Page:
I do wish I had more, but fortunately there are so many other great RIS’s out there.  I will be buying at least three Singularity 2014’s though.

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Townsite Perfect Storm oatmeal stout

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Townsite Brewing hails from the small town of Powell River, BC.  The old, original part of Powell River is called Townsite, hence the name.  Other than a once world-leading paper mill site, they also brew some beer.  Good beer, in fact.  I had read very favourable things about this beer over at Beer Me BC and thus kept an eye out for it, being an oatmeal stout fan already.

Looks like a typical oatmeal stout – no light gets through, light brown head that doesn’t stick around too long as the beer is not highly carbonated.  Smells sweet, like brown sugar on oatmeal.  Starts off nicely sweet upon sipping with come caramel notes, then breaking slightly for the oat flavour and some hoppy bitterness to come through.  Still ends semi-sweet with dark chocolate notes, which is nice – many oatmeal stouts tend to come in without this sweetness which causes the oats and hops to really do a number.  Their influence is notable in this beer but tempered nicely with the chocolate-brown sugar sweetness.  An excellently balanced and complex beer.  I would definitely pick more of this up – it’s a little bit of a step up in price from my usual Nelson Brewing oatmeal stout 6-pack, but a worthwhile one.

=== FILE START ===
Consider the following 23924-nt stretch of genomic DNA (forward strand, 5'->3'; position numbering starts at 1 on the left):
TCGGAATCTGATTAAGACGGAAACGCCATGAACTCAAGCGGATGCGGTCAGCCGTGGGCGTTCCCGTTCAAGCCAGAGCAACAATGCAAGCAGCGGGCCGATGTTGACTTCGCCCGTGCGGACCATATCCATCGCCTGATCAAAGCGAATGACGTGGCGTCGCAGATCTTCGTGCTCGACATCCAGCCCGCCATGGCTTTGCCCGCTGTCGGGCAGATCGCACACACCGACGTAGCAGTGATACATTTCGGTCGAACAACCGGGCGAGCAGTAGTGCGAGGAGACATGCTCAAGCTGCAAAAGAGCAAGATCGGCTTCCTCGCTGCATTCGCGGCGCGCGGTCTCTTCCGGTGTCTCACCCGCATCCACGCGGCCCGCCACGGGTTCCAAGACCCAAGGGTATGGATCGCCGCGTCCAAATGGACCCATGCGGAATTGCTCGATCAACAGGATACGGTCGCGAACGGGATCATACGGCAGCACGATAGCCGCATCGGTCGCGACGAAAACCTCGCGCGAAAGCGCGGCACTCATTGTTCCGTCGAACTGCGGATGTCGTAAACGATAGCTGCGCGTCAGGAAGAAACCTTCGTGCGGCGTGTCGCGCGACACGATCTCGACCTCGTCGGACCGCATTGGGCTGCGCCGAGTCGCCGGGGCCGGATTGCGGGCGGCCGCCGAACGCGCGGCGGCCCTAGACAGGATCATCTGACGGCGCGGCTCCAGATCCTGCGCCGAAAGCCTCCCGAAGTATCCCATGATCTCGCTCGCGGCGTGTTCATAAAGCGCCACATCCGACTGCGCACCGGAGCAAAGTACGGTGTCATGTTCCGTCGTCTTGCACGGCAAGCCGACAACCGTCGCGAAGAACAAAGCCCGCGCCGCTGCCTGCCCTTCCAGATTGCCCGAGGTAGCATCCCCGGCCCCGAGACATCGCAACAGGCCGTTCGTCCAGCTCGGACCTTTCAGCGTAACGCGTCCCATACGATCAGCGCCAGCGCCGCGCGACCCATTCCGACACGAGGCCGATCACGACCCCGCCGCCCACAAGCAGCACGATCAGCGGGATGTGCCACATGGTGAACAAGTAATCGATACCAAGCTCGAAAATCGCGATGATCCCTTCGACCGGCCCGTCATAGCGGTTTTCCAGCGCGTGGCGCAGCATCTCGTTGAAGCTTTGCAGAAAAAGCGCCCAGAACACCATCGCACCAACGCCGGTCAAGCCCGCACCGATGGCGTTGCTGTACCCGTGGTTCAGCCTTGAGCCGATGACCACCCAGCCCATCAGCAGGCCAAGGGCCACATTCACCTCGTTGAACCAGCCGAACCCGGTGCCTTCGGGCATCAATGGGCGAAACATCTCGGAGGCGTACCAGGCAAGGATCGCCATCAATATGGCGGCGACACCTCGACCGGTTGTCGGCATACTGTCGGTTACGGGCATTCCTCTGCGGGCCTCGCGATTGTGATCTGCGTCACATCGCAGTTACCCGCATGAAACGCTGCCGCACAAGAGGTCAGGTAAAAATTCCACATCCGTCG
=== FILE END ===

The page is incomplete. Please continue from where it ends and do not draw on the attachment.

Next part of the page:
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Coal Harbour Triumph Rye Ale

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My third Coal Harbour experience was this rye ale, the first two being Smoke & Mirrors and Hunter’s Moon – both of which were very unusual brews that took quite a bit of getting acclimatized to.  This expression from the brewery was immediately palatable though, being much closer to the average person’s definition of ‘beer’.

I would say Triumph Rye Ale doesn’t pack the excitment of their other offerings I’ve tried but that is in no way a slight on this brew.  At first, I was kind of surprised that I wasn’t attacked with flavour.  This starts off towards the mellow end, with a light and balanced mouthfeel accompanied by rye flavour, immediately recognizable as a component of a rye whiskey’s flavour.  There is plenty of northwest hops presence though they do not inflict any bitterness on the beer.  Also of note is a spiciness that is quite noticable especially towards the finish – pepper and chili flakes.